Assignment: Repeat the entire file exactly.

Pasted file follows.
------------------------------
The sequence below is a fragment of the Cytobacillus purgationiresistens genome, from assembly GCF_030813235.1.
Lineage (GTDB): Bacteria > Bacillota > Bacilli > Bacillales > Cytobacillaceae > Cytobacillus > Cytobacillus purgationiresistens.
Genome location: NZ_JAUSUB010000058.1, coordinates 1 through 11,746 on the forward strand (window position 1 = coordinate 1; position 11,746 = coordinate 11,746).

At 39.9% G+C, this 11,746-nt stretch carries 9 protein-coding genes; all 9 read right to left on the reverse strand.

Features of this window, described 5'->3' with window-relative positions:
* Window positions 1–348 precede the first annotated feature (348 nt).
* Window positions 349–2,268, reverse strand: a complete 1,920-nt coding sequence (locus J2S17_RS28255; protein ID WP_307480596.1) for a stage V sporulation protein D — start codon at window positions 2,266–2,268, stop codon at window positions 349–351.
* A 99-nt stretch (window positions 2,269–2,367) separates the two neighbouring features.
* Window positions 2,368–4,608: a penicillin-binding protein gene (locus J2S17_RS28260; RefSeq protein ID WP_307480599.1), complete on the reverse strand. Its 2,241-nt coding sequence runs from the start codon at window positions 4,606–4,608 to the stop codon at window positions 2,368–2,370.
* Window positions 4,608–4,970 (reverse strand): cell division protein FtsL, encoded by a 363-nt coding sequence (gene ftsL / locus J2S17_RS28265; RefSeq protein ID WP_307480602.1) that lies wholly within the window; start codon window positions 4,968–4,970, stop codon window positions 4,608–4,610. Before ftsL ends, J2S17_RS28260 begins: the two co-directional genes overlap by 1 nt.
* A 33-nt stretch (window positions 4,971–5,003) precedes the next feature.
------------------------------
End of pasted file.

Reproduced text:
The sequence below is a fragment of the Cytobacillus purgationiresistens genome, from assembly GCF_030813235.1.
Lineage (GTDB): Bacteria > Bacillota > Bacilli > Bacillales > Cytobacillaceae > Cytobacillus > Cytobacillus purgationiresistens.
Genome location: NZ_JAUSUB010000058.1, coordinates 1 through 11,746 on the forward strand (window position 1 = coordinate 1; position 11,746 = coordinate 11,746).

At 39.9% G+C, this 11,746-nt stretch carries 9 protein-coding genes; all 9 read right to left on the reverse strand.

Features of this window, described 5'->3' with window-relative positions:
* Window positions 1–348 precede the first annotated feature (348 nt).
* Window positions 349–2,268, reverse strand: a complete 1,920-nt coding sequence (locus J2S17_RS28255; protein ID WP_307480596.1) for a stage V sporulation protein D — start codon at window positions 2,266–2,268, stop codon at window positions 349–351.
* A 99-nt stretch (window positions 2,269–2,367) separates the two neighbouring features.
* Window positions 2,368–4,608: a penicillin-binding protein gene (locus J2S17_RS28260; RefSeq protein ID WP_307480599.1), complete on the reverse strand. Its 2,241-nt coding sequence runs from the start codon at window positions 4,606–4,608 to the stop codon at window positions 2,368–2,370.
* Window positions 4,608–4,970 (reverse strand): cell division protein FtsL, encoded by a 363-nt coding sequence (gene ftsL / locus J2S17_RS28265; RefSeq protein ID WP_307480602.1) that lies wholly within the window; start codon window positions 4,968–4,970, stop codon window positions 4,608–4,610. Before ftsL ends, J2S17_RS28260 begins: the two co-directional genes overlap by 1 nt.
* A 33-nt stretch (window positions 4,971–5,003) precedes the next feature.